The Spectre is, in Giant Man; insane, and most deform'd.
Thou wilt certainly provoke my Spectre against thine in fury!    
He has a Sepulcher hewn out of a Rock ready for thee:
And a Death of Eight thousand years forg'd by thyself, upon
The point of his Spear! if thou persistest to forbid with Laws
Our Emanations, and to attack our secret supreme delights

So Los spoke: But when he saw blue death in Albions feet,  
Again he join'd the Divine Body, following merciful;
While Albion fled more indignant! revengeful covering

Jerusalem, Plate 62, (E 212)
"Repose on me till the morning of the Grave. I am thy life.

Jerusalem replied. I am an outcast: Albion is dead!
I am left to the trampling foot & the spurning heel!
A Harlot I am calld. I am sold from street to street!
I am defaced with blows & with the dirt of the Prison!           

And wilt thou become my Husband O my Lord & Saviour?
Shall Vala bring thee forth! shall the Chaste be ashamed also?
I see the Maternal Line, I behold the Seed of the Woman!
Cainah, & Ada & Zillah & Naamah Wife of Noah.
Shuahs daughter & Tamar & Rahab the Canaanites:                  
Ruth the Moabite & Bathsheba of the daughters of Heth
Naamah the Ammonite, Zibeah the Philistine, & Mary
These are the Daughters of Vala, Mother of the Body of death
But I thy Magdalen behold thy Spiritual Risen Body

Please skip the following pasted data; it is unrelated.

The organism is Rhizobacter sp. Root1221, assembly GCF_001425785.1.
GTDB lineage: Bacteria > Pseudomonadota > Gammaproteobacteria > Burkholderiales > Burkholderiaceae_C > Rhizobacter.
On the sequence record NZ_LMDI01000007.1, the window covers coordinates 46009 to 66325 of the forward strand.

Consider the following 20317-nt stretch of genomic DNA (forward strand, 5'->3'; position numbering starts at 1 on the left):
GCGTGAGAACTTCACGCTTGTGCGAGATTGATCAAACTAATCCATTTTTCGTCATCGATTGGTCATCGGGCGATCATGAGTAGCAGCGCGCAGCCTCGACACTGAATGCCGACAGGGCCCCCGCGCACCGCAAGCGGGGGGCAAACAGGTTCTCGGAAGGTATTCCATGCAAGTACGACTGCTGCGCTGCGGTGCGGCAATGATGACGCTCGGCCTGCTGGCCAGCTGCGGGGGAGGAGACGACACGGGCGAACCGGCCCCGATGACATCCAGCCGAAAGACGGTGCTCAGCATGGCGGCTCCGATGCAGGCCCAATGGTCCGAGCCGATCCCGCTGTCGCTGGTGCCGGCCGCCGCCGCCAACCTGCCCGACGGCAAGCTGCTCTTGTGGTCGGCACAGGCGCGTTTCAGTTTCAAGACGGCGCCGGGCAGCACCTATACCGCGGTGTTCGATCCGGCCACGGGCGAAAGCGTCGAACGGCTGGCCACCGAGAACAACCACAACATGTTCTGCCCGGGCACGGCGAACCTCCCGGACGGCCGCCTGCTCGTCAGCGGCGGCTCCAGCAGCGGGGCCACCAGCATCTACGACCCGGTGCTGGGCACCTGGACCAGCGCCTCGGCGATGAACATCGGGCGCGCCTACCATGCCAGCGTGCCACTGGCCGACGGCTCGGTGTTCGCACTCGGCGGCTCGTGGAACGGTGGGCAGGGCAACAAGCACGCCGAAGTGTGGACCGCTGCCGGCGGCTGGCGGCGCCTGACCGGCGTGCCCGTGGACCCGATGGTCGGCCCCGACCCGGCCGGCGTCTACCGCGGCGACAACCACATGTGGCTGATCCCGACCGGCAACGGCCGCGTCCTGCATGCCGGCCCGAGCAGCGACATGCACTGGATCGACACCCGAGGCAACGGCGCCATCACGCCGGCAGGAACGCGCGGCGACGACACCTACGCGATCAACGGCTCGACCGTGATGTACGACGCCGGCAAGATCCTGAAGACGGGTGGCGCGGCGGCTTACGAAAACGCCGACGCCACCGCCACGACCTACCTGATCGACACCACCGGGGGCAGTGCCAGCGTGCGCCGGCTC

Shall Albion arise? I know he shall arise at the Last Day!
I know that in my flesh I shall see God: but Emanations
Are weak. they know not whence they are, nor whither tend.

Jesus replied. I am the Resurrection & the Life.
I Die & pass the limits of possibility, as it appears
To individual perception. Luvah must be Created                  
And Vala; for I cannot leave them in the gnawing Grave.
But will prepare a way for my banished-ones to return
Come now with me into the villages. walk thro all the cities.
Tho thou art taken to prison & judgment, starved in the streets
I will command the cloud to give thee food & the hard rock       
To flow with milk & wine, tho thou seest me not a season
Even a long season & a hard journey & a howling wilderness!
Tho Valas cloud hide thee & Luvahs fires follow thee!
Only believe & trust in me, Lo. I am always with thee!

So spoke the Lamb of God while Luvahs Cloud reddening above      
Burst forth in streams of blood upon the heavens & dark night
Involvd Jerusalem. & the Wheels of Albions Sons turnd hoarse
Over the Mountains & the fires blaz'd on Druid Altars
And the Sun set in Tyburns Brook where Victims howl & cry.

But Los beheld the Divine Vision among the flames of the Furnaces
Therefore he lived & breathed in hope. but his tears fell incessant
Because his Children were closd from him apart: & Enitharmon
Dividing in fierce pain: also the Vision of God was closd in clouds
Of Albions Spectres, that Los in despair oft sat, & often ponderd
On Death Eternal in fierce shudders upon the mountains of Albion 
Walking: & in the vales in howlings fierce, then to his Anvils
Turning, anew began his labours, tho in terrible pains!"